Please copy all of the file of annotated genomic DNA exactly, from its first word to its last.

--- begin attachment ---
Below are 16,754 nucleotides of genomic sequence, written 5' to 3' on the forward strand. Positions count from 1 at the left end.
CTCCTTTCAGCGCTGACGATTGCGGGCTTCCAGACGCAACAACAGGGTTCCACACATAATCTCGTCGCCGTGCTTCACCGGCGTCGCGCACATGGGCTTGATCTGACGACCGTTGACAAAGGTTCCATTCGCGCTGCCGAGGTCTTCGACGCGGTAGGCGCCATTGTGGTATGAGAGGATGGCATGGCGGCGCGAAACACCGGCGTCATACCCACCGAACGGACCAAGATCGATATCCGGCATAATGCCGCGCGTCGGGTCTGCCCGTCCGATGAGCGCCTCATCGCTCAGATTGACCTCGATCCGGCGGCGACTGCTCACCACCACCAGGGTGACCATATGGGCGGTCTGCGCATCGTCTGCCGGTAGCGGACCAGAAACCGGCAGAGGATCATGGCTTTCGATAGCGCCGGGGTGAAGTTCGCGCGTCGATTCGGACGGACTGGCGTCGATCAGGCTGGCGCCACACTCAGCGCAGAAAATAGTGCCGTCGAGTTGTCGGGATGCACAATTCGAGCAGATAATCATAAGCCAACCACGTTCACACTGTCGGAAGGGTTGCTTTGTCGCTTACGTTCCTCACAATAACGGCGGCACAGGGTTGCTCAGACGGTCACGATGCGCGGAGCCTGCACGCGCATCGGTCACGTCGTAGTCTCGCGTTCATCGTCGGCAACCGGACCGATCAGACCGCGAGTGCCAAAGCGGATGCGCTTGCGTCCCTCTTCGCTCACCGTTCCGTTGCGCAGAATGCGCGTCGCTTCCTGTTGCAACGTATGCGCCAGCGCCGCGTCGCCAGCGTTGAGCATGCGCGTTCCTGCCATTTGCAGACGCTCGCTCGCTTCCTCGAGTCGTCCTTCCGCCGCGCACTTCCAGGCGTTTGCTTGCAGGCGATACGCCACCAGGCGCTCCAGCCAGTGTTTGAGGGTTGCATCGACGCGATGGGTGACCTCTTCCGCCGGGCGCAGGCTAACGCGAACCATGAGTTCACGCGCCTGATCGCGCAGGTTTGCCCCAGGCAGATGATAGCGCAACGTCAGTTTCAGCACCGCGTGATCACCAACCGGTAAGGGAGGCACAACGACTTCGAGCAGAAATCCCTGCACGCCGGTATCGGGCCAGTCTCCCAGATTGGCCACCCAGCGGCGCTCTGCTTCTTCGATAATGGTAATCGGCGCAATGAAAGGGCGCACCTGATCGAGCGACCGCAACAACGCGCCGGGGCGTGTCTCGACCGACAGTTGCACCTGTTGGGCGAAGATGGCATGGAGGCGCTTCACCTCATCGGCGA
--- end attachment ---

Below are 16,754 nucleotides of genomic sequence, written 5' to 3' on the forward strand. Positions count from 1 at the left end.
CTCCTTTCAGCGCTGACGATTGCGGGCTTCCAGACGCAACAACAGGGTTCCACACATAATCTCGTCGCCGTGCTTCACCGGCGTCGCGCACATGGGCTTGATCTGACGACCGTTGACAAAGGTTCCATTCGCGCTGCCGAGGTCTTCGACGCGGTAGGCGCCATTGTGGTATGAGAGGATGGCATGGCGGCGCGAAACACCGGCGTCATACCCACCGAACGGACCAAGATCGATATCCGGCATAATGCCGCGCGTCGGGTCTGCCCGTCCGATGAGCGCCTCATCGCTCAGATTGACCTCGATCCGGCGGCGACTGCTCACCACCACCAGGGTGACCATATGGGCGGTCTGCGCATCGTCTGCCGGTAGCGGACCAGAAACCGGCAGAGGATCATGGCTTTCGATAGCGCCGGGGTGAAGTTCGCGCGTCGATTCGGACGGACTGGCGTCGATCAGGCTGGCGCCACACTCAGCGCAGAAAATAGTGCCGTCGAGTTGTCGGGATGCACAATTCGAGCAGATAATCATAAGCCAACCACGTTCACACTGTCGGAAGGGTTGCTTTGTCGCTTACGTTCCTCACAATAACGGCGGCACAGGGTTGCTCAGACGGTCACGATGCGCGGAGCCTGCACGCGCATCGGTCACGTCGTAGTCTCGCGTTCATCGTCGGCAACCGGACCGATCAGACCGCGAGTGCCAAAGCGGATGCGCTTGCGTCCCTCTTCGCTCACCGTTCCGTTGCGCAGAATGCGCGTCGCTTCCTGTTGCAACGTATGCGCCAGCGCCGCGTCGCCAGCGTTGAGCATGCGCGTTCCTGCCATTTGCAGACGCTCGCTCGCTTCCTCGAGTCGTCCTTCCGCCGCGCACTTCCAGGCGTTTGCTTGCAGGCGATACGCCACCAGGCGCTCCAGCCAGTGTTTGAGGGTTGCATCGACGCGATGGGTGACCTCTTCCGCCGGGCGCAGGCTAACGCGAACCATGAGTTCACGCGCCTGATCGCGCAGGTTTGCCCCAGGCAGATGATAGCGCAACGTCAGTTTCAGCACCGCGTGATCACCAACCGGTAAGGGAGGCACAACGACTTCGAGCAGAAATCCCTGCACGCCGGTATCGGGCCAGTCTCCCAGATTGGCCACCCAGCGGCGCTCTGCTTCTTCGATAATGGTAATCGGCGCAATGAAAGGGCGCACCTGATCGAGCGACCGCAACAACGCGCCGGGGCGTGTCTCGACCGACAGTTGCACCTGTTGGGCGAAGATGGCATGGAGGCGCTTCACCTCATCGGCGA